It is also clear that Israel fears the effect of the global BDS movement for Palestinian rights. The fact is that today Israel has an army of well-paid advocates and propagandists who seek to delegitimise the Palestinian campaign for a boycott of Israel. It employs students to post Israeli state propaganda, it is involved in setting up military-style situation rooms in Israel and the US to spread lies about the BDS movement, and it helps create apps to enable agents to swarm online targets. The Israeli government is paying journalists and newspapers for favourable coverage and to lie about BDS, while at the same time pressuring social media sites to ban Palestinian journalists and activists.
Meanwhile, just last week it was revealed that, on top of the millions already invested, the Israeli government and private donors are to pump an extra $72 million into fighting against the global BDS movement. The largely volunteer-led BDS movement would be lucky if all the groups involved had a combined 1/100th of that budget.
These are the forces ranged against the BDS movement today – and there is literally no low they will not stoop to, no slur they will not throw, nor no lie they will not tell, to defame those who are fighting for justice for Palestinians.
Yet despite all of this, the global movement for Palestinian freedom only continues to grow; for example, last week Irish Minister of State, Finian McGrath TD, called for sanctions on the Israeli state. Obviously this is a position that we fully support, and one that is becoming increasingly widespread even at elite levels of society in Ireland and abroad.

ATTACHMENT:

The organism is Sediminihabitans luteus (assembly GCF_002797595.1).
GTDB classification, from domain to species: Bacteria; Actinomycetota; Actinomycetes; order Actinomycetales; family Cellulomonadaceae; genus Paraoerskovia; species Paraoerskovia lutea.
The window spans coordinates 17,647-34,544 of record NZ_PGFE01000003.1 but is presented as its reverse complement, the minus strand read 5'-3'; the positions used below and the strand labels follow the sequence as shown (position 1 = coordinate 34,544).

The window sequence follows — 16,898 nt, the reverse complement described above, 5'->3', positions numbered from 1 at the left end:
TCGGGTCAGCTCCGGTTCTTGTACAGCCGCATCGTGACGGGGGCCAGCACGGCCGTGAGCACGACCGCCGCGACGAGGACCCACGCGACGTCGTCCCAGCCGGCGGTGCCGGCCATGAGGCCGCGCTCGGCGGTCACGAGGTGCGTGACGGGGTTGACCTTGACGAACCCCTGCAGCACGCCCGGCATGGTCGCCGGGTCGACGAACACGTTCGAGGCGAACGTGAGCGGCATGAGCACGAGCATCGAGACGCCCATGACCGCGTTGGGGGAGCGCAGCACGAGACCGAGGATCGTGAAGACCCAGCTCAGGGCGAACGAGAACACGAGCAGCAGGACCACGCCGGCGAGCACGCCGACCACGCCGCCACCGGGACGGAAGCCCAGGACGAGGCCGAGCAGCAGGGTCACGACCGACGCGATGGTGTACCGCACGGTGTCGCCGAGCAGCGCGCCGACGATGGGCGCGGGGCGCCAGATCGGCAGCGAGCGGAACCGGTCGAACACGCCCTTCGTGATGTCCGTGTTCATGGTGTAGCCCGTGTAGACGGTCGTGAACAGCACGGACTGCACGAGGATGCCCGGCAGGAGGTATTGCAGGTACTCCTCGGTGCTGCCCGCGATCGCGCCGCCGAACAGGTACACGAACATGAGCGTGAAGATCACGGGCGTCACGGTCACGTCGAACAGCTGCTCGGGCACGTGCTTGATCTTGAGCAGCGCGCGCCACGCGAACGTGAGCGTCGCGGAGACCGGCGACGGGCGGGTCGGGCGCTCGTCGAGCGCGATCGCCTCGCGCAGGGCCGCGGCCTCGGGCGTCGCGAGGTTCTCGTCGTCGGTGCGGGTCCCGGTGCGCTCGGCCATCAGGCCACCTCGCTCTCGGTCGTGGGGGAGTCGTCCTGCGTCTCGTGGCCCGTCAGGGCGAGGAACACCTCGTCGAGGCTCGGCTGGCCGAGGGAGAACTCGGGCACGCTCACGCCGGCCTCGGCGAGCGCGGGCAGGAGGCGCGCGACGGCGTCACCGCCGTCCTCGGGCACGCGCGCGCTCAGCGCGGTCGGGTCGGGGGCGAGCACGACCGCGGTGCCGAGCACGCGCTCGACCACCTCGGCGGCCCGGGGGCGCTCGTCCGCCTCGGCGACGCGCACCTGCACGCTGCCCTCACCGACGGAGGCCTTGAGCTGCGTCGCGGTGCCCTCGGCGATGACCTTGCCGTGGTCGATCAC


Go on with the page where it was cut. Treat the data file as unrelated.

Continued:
This growth shows no signs of abating, especially as we see the Israeli state increase its brutality and repression, such as killing, injuring or jailing unarmed protesters, many of them children, including the teenage girl Ahed Tamimi, poets, academics and teachers, anti-apartheid activists and feminist parliamentarians. Also last week, on the back of Trump’s announcement to recognise illegally annexed Jerusalem as the capital of apartheid Israel, the Israeli ruling party (Likud) announced that it would begin to annex all illegal Israeli colonial settlements in Palestine – in direct contravention of international law and the Geneva Conventions.
As citizens of the world see inaction on behalf of the states that supposedly represent them, anger and frustration will increasingly transform into action – and BDS is the most effective way for internationals to support Palestinians in struggle. In Ireland, we also urge people to join or donate to the to support the BDS movement and the Palestinian struggle.
The renowned and outspoken Irish artist Robert Ballagh, a signatory to the Irish Artists’ Pledge to Boycott Israel, often speaks of the time he met with Nelson Mandela, and asked him what role the boycott of apartheid South Africa played? Mandela told him that “the boycott was one of the most important weapons in the struggle against apartheid.”
Now, as then, a campaign of Boycott, Divestment and Sanctions can – indeed must – play a similar role in helping to end Israeli apartheid and ensuring freedom, justice, equality and a true peace for Palestinians. We urge all people appalled by Israel’s crimes against the Palestinian people to get active. Let’s make 2018 the #YearOfBDS.